You said you were going to miss the first three MXGPs originally, knowing that we only ran two events, would you have changed your mind and ridden them?
No, I would have done the same. In this position, you can never imagine that this virus would have come and messed everything up in just a few weeks but I had to do it. If I didn’t do it, I would have that pain the whole season, the whole time and perhaps all my life. Sometimes you have to decide to stop and then come back later. It isn’t easy but that’s what I did and I’m still working on it to make it 100%.
When do you think you are going to be ready? Normally you’d look at the calendar and say you want to be back for race X or Y, but right now the calendar isn’t so accurate, so what are you aiming for?
Yes, it’s strange. At the moment the next race is July but that isn’t definite. Now I can ride, but I don’t have complete movement so it wouldn’t be good. I think that in one month it should be better and I can ride properly, without any pain.
How are you staying fit, and how are you training?
I do a lot of cycling because I can’t run, due to previous injuries. I do some trial biking in the woods, and just some general fitness. I can’t swim either so mostly it is just cycling on the roads. It’s a strange situation because I want to go back on the bike but if I train too hard now and the season only starts in four months, then it is a bit of a waste.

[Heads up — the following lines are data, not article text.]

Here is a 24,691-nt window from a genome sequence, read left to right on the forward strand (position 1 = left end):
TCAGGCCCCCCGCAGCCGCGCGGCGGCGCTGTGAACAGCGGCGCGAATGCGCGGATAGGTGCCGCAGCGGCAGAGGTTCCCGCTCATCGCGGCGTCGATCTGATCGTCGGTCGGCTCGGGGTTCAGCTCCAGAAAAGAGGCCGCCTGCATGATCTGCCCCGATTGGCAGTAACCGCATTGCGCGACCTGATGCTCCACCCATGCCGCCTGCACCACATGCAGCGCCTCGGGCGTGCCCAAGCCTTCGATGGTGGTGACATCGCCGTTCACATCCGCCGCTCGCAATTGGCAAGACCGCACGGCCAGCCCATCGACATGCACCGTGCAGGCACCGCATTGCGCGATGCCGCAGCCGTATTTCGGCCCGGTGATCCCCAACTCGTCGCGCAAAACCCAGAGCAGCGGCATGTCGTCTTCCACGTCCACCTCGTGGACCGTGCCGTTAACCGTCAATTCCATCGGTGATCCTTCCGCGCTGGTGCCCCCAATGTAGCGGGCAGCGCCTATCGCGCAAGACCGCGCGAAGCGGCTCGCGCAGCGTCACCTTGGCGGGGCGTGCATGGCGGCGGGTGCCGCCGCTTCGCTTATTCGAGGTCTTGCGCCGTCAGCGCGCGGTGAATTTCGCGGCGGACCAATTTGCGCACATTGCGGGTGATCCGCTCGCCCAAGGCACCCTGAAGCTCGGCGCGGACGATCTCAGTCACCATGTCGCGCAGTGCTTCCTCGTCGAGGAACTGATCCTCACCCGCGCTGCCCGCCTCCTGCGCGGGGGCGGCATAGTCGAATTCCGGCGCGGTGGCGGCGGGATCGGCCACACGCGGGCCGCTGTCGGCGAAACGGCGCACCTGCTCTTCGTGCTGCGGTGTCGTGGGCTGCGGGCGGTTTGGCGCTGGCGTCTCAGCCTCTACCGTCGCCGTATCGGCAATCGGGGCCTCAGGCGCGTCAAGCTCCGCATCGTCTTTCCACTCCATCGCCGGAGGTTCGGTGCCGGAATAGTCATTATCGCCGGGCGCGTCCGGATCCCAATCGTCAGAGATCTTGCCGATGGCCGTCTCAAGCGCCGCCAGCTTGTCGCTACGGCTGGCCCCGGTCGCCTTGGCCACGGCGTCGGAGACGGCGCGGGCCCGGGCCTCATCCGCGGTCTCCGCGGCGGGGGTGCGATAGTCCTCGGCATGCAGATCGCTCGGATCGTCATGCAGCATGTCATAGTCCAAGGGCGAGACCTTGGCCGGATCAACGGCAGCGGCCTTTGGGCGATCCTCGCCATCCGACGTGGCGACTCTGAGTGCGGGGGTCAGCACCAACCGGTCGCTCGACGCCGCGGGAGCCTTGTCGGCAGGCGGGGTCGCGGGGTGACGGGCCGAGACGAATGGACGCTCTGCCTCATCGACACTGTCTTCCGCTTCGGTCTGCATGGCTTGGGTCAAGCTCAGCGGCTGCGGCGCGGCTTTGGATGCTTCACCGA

What’s your strategy? Are you trying to get as fit as possible, or are you gradually working and then when we get a start date, you will step it up for that?
It is very difficult because you don’t really know what to do. Some weeks previously, you think you have to be ready and start training really hard because the season could be close to starting. Then you hear that they have postponed some more races and you have to start later. Then you change your programme again, so it’s more a case of just keeping your fitness and I think that we are finally sure that we will race, I can start increasing my level and be ready for that specific date.
Have you been paying attention to all the new calendars and the changes or are you just concentrating on yourself?
No, I check a lot and I see a lot on social media if things have happened. Every day I see what MXGP put on their website or Instagram, to see if things have changed because I want to know what is happening.
What are you hoping for with the calendar? The last one they released was going to have 18 races in about 22 weeks, is that something you’d be okay with or would you prefer the usual structure of two/three races in a row and then a weekend off?
Honestly, I’d be okay with the new schedule. And if they did this for the normal season, I think it’d be good to have more races in a row, like five or six races before a week off. That would shorten the season and then we could have a longer break in the winter, rather than the current season that stretches things out over a long time.
And lastly, how do you think you will do, when we hopefully get back to racing?
I know it will be difficult because it will be more than one year without having raced an MXGP, because of the virus and injuries so it will be tough. Coming back to racing, it takes time to find the rhythm, because training only does much, you still need to find that intensity for racing with these guys. There will be pressure in the beginning too, but I want to start with patience, without too high expectations and then work from there.
Interview: Honda Pro Racing
Pic: Shot by Bavo